The lower part of the uterus is called the cervix. Cervix cancer is caused due to infection with high risk strains of human papillomavirus in majority of the cases. The mode of transmission is through sexual contact. Body’s immune system wards off the virus but in some people the virus can persist for a longer time period causing cancerous changes in the cervical cells. While there is no definitive treatment for HPV virus infection, timely diagnosis, gynaecologist visits, regular screening and vaccination can help prevent cervix cancer.
Cervix cancer is caused by human papillomavirus infection (HPV). While a normal cell has controlled growth and multiplies at a set rate, the abnormal cancerous cells multiply uncontrollably and accumulate in masses which causes tumour and can also enter into the bloodstream to spread in other parts of the body. The virus causes abnormal changes in the cells of the cervical lining which can become invasive and cause cancerous spread to adjacent tissues.
Based on the affected cell type Cervix cancer are of the following types:
- Squamous cell carcinomas
- Adenosquamous carcinomas
The majority of the cases are squamous cell carcinomas (80-90%) while Adenocarcinomas are present only in 10-20% cases.
Stages of Cervix cancer:
Based on the involvement of adjuvant structures and the spread of cancer, Cervix cancer can be at various stages:
Cancer is limited to the cervix
- Spread of cancer beyond the cervix into pelvic tissues but not upto the pelvic side walls
- Lower part of the vagina affected with spread upto the pelvic wall and lymph nodes
- Cancer spread to other body parts such as bladder and abdomen
The signs & symptoms of cervix cancer may very depending on the stage of cancer. These include:
- Vaginal discharge, watery or bloody with or without foul odour
- Abnormal vaginal bleeding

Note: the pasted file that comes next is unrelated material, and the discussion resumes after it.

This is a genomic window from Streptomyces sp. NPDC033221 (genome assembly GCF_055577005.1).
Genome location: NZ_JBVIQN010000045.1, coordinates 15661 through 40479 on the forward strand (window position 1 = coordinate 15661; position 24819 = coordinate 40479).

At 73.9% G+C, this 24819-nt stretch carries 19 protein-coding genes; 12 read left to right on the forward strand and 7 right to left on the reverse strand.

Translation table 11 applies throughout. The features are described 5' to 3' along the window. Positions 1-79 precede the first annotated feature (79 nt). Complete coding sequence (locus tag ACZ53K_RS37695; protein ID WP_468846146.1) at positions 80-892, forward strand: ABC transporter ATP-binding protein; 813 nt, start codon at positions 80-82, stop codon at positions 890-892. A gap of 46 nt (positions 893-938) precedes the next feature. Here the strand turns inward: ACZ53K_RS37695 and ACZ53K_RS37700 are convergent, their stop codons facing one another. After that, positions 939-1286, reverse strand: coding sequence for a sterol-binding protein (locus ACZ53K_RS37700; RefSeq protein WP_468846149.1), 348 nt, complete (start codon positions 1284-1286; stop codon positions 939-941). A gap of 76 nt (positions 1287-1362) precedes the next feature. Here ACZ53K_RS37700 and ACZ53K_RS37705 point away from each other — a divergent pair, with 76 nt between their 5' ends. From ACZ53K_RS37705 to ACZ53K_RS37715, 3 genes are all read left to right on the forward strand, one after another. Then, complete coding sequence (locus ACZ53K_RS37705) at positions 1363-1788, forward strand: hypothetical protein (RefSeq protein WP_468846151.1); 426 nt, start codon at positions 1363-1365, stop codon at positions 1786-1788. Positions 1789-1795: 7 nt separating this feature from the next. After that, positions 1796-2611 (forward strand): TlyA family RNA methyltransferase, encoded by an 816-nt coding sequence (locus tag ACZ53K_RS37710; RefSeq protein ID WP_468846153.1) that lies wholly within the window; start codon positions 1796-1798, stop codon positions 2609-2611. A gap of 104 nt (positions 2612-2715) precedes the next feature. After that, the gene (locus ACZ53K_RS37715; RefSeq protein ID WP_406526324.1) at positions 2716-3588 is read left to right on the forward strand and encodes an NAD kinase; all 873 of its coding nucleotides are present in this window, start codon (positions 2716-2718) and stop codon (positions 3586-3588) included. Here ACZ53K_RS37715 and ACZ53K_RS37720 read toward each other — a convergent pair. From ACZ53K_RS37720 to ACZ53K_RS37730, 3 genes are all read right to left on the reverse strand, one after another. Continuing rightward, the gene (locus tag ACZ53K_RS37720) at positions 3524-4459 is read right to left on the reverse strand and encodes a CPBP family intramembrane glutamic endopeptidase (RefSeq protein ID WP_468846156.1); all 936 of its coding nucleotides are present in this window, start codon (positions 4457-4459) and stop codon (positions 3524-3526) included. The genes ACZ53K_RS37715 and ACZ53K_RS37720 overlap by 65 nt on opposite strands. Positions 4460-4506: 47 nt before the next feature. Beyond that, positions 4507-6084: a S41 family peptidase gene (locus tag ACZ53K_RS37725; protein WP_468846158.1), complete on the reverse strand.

- Bleeding after sexual intercourse
- Postmenopausal bleeding
In later stages of cancer with spread to nearby tissues, the symptoms include:
- Hematuria – Blood in the urine
- Dysuria - Painful urination
- Loose motions
- Rectal bleeding
- Swelling in the lower extremities
- Unexplained weight loss
- Pelvic pain
- Painful intercourse
Risk factors of
The risk factors for cervix cancer are:
- Multiple sexual partners – It increases the risk of HPV infection·
- Pre-existing sexually transmitted diseases – STIs such as Gonorrhoea, Chlamydia, AIDS, Syphilis increase the susceptibility to HPV infection
- Young age at first coitus
- Multiple pregnancies
- Poor genital hygiene
- Low socio-economic status
- Immunocompromised state – Weak immune system due to preexisting health conditions leads to increased risk of infection
Cervix Cancer Occurrence
- Cervix cancer is the 4th most common cancer in females worldwide and the second most common cancer in Indian women
- Around 99% of Cervix cancer cases are caused due to human papilloma virus (HPV) infection
- 70% are caused by high risk strains HPV type 16 and 18
- The global mortality rate for cervix cancer is 13.3/100,000 women as per 2020 data
Diagnosis and Tests for
Cervix cancer can be diagnosed through pelvic examination and Pap smear test during gynaecological visit followed by biopsy from suspicious area of cervix or visible growth. The doctor may perform the following tests -
- Colposcopy (visual examination of the cervix under magnification) with directed biopsy in the absence of visible growth
- Liver function test, Kidney function test
- Blood and Urine test
- Imaging of the pelvis and upper abdomen.
Pap smears are the most effective way of early detection. Pap Smear detects pre-cancerous changes in the cervix which can be treated on time before the development of cancer. The test is non-invasive and safe. Light spotting can be present after the test. It can also be accompanied by an HPV test. Early detection and intervention are crucial aspects for preventing Cervix cancer.